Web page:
Planning for a Healthy Retirement


As we age, conversation among friends leans less towards the next big job opportunity or raise, and more toward the possibility and luxury of retirement. While assuming that perhaps others are retiring early, the assumption is right. According to a USA Today report, the average age of retirement is 63-years-old in the United States. This is a two year decrease, compared to the previous standard retirement age of 65. While the average age of retirement creeps down, evidence proves that Americans are living longer than ever before. There are roughly 72,000 centenarians, people over the age of 100, in the United States. That means if you are one of those lucky enough to reach 100 years old and retire at 65 you will have 35 years of retirement. Read more


Medicare 101: What to Do at 65


Turning 65 and entering Medicare eligibility can be confusing for many people. Most of us have had our insurance options provided to us by our employers for decades. Suddenly we find ourselves faced with 4 Parts of Medicare, scores of Medicare supplemental options, and at least two dozen Part D plan choices.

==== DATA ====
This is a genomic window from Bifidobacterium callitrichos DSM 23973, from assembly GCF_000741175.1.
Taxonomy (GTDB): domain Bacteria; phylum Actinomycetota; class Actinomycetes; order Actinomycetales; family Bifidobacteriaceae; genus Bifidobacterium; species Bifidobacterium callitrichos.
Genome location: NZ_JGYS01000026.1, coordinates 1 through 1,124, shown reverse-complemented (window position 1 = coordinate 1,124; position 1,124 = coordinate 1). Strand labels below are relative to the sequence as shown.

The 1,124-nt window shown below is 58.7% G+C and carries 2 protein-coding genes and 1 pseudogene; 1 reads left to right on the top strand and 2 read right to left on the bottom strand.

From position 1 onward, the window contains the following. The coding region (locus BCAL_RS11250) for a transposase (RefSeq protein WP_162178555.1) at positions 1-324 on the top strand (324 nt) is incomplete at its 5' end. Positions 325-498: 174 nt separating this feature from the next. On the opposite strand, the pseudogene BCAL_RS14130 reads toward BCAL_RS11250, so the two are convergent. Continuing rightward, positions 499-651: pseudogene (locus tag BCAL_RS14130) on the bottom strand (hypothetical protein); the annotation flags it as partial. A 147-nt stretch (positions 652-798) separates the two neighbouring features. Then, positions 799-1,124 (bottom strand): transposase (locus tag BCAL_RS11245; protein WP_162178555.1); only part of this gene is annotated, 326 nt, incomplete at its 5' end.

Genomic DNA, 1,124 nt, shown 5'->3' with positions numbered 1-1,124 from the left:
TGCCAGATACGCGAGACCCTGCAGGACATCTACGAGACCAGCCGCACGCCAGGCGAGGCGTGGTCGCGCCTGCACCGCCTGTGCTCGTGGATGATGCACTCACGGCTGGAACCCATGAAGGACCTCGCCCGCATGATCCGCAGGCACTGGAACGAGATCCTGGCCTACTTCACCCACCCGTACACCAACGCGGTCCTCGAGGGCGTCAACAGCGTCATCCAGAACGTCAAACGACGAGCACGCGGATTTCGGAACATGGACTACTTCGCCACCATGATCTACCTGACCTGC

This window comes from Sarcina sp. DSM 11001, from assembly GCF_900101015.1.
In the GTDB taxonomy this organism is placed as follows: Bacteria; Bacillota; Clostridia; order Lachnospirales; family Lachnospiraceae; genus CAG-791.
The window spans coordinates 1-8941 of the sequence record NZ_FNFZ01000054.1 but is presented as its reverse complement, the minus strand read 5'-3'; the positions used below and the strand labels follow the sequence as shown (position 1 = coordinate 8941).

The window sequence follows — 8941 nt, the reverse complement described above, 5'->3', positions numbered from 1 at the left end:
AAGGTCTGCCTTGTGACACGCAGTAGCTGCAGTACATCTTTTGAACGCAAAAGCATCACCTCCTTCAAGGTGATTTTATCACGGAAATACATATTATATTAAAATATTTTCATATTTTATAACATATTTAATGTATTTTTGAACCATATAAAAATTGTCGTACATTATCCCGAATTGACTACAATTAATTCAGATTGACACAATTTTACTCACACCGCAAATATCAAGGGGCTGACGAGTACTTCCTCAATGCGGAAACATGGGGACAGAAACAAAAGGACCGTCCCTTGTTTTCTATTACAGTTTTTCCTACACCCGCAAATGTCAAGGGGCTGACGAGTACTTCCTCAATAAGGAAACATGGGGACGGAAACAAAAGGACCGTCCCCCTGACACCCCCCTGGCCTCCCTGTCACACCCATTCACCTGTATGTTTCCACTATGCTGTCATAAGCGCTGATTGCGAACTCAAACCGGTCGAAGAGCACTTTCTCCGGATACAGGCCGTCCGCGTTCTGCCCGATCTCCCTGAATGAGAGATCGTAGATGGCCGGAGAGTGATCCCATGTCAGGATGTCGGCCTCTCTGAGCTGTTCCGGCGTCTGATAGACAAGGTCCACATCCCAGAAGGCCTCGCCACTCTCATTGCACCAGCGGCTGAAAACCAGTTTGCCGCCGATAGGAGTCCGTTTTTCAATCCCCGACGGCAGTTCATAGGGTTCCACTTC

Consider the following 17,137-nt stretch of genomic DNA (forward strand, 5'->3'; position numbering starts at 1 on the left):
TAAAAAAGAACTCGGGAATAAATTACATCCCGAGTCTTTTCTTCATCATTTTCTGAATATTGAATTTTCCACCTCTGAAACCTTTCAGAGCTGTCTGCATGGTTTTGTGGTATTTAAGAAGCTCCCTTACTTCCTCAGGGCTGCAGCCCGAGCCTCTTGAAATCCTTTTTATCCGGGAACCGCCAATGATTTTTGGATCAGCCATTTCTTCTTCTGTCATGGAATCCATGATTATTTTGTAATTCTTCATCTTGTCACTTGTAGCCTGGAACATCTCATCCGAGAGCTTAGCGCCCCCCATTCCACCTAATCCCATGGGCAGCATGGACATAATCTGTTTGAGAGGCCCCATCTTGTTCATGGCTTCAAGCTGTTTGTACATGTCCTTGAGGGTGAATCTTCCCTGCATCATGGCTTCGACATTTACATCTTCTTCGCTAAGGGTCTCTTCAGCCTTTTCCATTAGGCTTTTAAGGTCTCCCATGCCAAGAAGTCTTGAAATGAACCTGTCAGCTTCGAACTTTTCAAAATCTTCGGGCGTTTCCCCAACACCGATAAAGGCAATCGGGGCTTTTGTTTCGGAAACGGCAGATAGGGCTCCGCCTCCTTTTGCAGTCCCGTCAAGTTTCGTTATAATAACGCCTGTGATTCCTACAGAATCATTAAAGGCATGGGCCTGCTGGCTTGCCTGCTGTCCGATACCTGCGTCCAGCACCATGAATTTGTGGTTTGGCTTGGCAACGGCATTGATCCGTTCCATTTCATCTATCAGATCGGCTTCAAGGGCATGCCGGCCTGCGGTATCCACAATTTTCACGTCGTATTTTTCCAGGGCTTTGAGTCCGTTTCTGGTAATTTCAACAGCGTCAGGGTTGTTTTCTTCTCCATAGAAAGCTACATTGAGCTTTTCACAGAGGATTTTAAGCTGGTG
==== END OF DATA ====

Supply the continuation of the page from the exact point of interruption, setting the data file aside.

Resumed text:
To complicate matters, many are still working at age 65. It’s normal to feel uncertain about when you should enroll in Medicare and how that coverage will coordinate with our current insurance.

Here are some basic tips for navigating your entry into Medicare:

Sign Up for Original Medicare During Your Initial Enrollment Period

Original Medicare consists of Part A hospital benefits and Part B Outpatient Benefits. You can enroll in these at your local Social Security or Railroad Retirement office, or you can apply online at

Your initial enrollment period for these two parts begins 3 months before your 65th birthday month and end 3 months after your birthday month. If you enroll during this 7-month window, you will avoid any late penalties. People who are already taking Social Security income benefits will be automatically enrolled in both Medicare Parts A and B.